Ten Years Later

Here I lie on my bed, listening to James Taylor songs and Google imaging pictures of that day. The day our nation crumbled like the foundation of the buildings that collapsed, and the plane that plummeted to the ground. The day my first grade teacher shut off the lights in the middle of her lesson and told us we were going to have drawing time. The day I drew a rainbow with light purple and green crayons because I couldn’t find the other colors. The day parents came by our classroom doorway, picking up children one by one without explanation. There was no doubt in my mind I would be in school the rest of that day, until I saw my mother in her blue and purple windbreaker and messily tied hair approaching my table. I couldn’t imagine what could be so important for her to pick me up from school early. Even during my afterschool activities, I was always the last to leave since she got home late from work.

We were given no answers because there were none to give. “Ms. Rountos, what’s happening?” we asked. “I don’t know. The principal doesn’t even know.” Don’t principals know everything? So we sat and drew pictures of pretty things to fill the space left by our open questions.

At home, I leaned over the wooden kitchen counter, looking at the smoky images on the TV screen. I didn’t get it. So a building was on fire. Why did I have to get picked up from school for that? Over the next few days, Daddy came home from his business trip in Santa Fe. We watched the smoky images at breakfast and he tried to explain to me how a plane crashed into that building and that it collapsed.

I asked what are often considered childish questions, “How?” and “Why?” but in this case, they were perhaps the only mature ones. I didn’t understand that the smoky images were a recording, not live, and that many people were already dead. I didn’t understand why there were so many “missing” signs on the lampposts on every corner. I didn’t understand until a few weeks ago that my father had to drive across the country with three other coworkers since there were no flights leaving anywhere in the country. I didn’t understand that the planes I heard that following week were military planes. I didn’t understand that evil really existed in the world.

All I knew was the smell of smoke from a hundred blocks away. The smell that wafted over that long stretch of cement and asphalt, curled around the metal wiring of my window screen, and sashayed around the childish murals on my bedroom walls and the clung to the synthetic fibers of my dolls’ hair.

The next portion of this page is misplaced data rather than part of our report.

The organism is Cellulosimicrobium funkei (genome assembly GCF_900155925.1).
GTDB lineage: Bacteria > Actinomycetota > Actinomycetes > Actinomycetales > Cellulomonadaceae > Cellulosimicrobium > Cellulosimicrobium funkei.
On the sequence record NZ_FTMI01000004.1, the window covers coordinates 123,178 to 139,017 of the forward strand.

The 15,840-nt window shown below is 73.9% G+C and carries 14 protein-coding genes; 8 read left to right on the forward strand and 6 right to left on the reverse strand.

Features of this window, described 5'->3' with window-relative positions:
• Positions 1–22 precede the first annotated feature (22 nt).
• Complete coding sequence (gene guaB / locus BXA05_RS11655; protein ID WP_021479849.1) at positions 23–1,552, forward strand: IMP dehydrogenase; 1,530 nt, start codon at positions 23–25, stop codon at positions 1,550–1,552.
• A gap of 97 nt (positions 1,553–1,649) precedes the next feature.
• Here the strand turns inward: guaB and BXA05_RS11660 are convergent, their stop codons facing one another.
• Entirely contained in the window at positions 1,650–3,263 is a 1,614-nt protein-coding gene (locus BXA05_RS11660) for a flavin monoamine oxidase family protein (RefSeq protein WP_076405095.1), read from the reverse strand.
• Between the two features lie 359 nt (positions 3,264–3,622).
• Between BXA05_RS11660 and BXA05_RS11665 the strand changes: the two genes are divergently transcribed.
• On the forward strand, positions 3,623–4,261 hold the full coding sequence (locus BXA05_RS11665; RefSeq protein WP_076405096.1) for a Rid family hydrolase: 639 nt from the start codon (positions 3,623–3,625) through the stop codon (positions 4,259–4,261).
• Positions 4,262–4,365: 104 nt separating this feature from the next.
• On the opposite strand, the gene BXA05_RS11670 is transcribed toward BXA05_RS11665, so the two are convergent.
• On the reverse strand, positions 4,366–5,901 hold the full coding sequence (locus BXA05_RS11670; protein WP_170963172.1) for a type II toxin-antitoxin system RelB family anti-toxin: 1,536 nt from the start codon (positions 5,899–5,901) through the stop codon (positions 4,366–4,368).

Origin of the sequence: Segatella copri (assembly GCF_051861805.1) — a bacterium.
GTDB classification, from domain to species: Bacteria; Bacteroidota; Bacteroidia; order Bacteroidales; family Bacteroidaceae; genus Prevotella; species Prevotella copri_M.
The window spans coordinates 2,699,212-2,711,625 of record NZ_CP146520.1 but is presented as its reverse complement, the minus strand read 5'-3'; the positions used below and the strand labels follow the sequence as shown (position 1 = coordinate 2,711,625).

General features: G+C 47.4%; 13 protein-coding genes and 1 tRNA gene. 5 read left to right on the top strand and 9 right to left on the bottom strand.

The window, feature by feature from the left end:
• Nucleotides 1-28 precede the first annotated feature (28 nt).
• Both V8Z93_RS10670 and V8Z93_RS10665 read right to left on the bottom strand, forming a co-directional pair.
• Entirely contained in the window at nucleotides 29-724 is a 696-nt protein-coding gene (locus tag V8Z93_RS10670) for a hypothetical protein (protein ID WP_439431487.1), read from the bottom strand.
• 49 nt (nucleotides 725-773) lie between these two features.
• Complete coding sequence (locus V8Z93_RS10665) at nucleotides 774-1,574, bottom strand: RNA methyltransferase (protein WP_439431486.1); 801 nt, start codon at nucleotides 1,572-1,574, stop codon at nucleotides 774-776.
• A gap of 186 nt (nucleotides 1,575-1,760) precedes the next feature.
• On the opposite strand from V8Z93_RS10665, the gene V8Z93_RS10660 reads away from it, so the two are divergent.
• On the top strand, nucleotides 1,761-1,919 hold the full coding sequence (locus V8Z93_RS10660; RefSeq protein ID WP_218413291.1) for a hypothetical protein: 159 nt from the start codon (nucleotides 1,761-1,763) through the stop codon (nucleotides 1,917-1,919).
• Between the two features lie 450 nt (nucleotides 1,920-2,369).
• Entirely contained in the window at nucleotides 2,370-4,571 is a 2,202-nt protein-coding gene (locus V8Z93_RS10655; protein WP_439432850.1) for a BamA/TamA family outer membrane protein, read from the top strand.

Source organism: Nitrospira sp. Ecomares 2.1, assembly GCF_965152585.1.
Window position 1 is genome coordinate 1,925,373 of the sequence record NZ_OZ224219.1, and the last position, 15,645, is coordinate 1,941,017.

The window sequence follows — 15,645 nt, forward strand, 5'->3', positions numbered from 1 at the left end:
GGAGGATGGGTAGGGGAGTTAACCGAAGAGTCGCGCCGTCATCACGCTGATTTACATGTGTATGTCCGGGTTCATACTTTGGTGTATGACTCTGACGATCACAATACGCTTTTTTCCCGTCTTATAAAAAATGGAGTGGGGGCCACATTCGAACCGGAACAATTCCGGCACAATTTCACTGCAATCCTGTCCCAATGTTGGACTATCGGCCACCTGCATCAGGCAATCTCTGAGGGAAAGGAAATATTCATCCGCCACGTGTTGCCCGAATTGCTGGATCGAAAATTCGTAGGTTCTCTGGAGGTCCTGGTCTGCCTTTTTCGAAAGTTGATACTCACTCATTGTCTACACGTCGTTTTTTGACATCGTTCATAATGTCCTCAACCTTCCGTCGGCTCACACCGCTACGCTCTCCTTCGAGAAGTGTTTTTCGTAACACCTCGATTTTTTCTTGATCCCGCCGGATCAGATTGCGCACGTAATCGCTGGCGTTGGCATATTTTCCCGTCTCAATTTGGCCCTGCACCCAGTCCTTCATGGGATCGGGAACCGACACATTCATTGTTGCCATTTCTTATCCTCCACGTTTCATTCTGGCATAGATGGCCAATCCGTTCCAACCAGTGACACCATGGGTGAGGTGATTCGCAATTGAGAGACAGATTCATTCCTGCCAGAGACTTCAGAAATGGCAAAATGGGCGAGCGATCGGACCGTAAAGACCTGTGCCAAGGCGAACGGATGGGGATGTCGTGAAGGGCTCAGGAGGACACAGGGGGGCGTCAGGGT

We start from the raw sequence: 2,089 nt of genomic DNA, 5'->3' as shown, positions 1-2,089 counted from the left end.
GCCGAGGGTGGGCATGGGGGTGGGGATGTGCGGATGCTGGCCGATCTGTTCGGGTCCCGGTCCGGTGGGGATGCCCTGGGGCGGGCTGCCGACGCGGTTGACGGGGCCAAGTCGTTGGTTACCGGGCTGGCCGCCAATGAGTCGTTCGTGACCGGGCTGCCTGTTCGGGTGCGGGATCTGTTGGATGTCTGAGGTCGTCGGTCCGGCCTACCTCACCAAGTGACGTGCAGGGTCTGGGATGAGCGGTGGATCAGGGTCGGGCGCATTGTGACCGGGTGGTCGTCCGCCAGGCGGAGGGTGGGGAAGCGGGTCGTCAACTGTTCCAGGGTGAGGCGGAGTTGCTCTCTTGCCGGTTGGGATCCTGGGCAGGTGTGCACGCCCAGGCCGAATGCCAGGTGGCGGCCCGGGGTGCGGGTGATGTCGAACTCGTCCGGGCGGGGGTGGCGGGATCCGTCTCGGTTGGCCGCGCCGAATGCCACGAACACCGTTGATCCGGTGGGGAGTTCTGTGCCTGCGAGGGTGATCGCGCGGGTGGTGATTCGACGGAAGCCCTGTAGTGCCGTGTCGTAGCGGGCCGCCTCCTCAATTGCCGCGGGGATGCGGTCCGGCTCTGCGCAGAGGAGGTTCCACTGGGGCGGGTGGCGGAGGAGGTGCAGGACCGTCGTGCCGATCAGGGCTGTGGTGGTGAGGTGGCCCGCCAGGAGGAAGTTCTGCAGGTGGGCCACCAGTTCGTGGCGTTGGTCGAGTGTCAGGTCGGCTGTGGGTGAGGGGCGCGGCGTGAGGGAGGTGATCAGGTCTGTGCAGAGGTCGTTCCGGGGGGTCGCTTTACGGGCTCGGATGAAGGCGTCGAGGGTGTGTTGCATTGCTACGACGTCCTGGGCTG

For the next nine years, when I woke up on that day, I’d walk past a TV solemnly chanting names around a bed of roses. By then I knew what had happened, and I knew there was a war because of it. I knew it was called “terrorism,” although I didn’t know there were things in this category that happened before. I knew that day didn’t just involve New York, or those two buildings, but the entire country. I knew why I had to learn and recite the Pledge of Allegiance, and why buying an American flag to put in our front window was suddenly a great concern and household necessity. I knew it was harder to go through an airport, and I knew that the Engine 1 firefighters who I had met at a street fair downtown just weeks before the attack, were heroes who I’d never meet again.

But it took ten years to decide on the proper use of Ground Zero. Ten years to build the serene fountain memorials that I saw on the TV today. Ten years to carve every single name into stone. Ten years of remembering, and finally I understand. As I listened to the names of the victims being read this year, as a sixteen year old, I felt my heart connect to theirs. When the sturdy looking man choked on his son’s name, I choked too. When the little boy thanked his father who he never met for loving the idea of him, I cried, and each time the bell was rung for a moment of silence, I sobbed because I could not even imagine the courageousness of the men and women who died at those times ten years ago.

Lauren Feiner, Age 17, Grade 12, Bronx High School of Science, Silver Key

This entry was written by NYC Scholastic Awards and published on November 25, 2013 at 12:00 pm. It’s filed under Personal Essay/Memoir, Writing. Bookmark the permalink. Follow any comments here with the RSS feed for this post.

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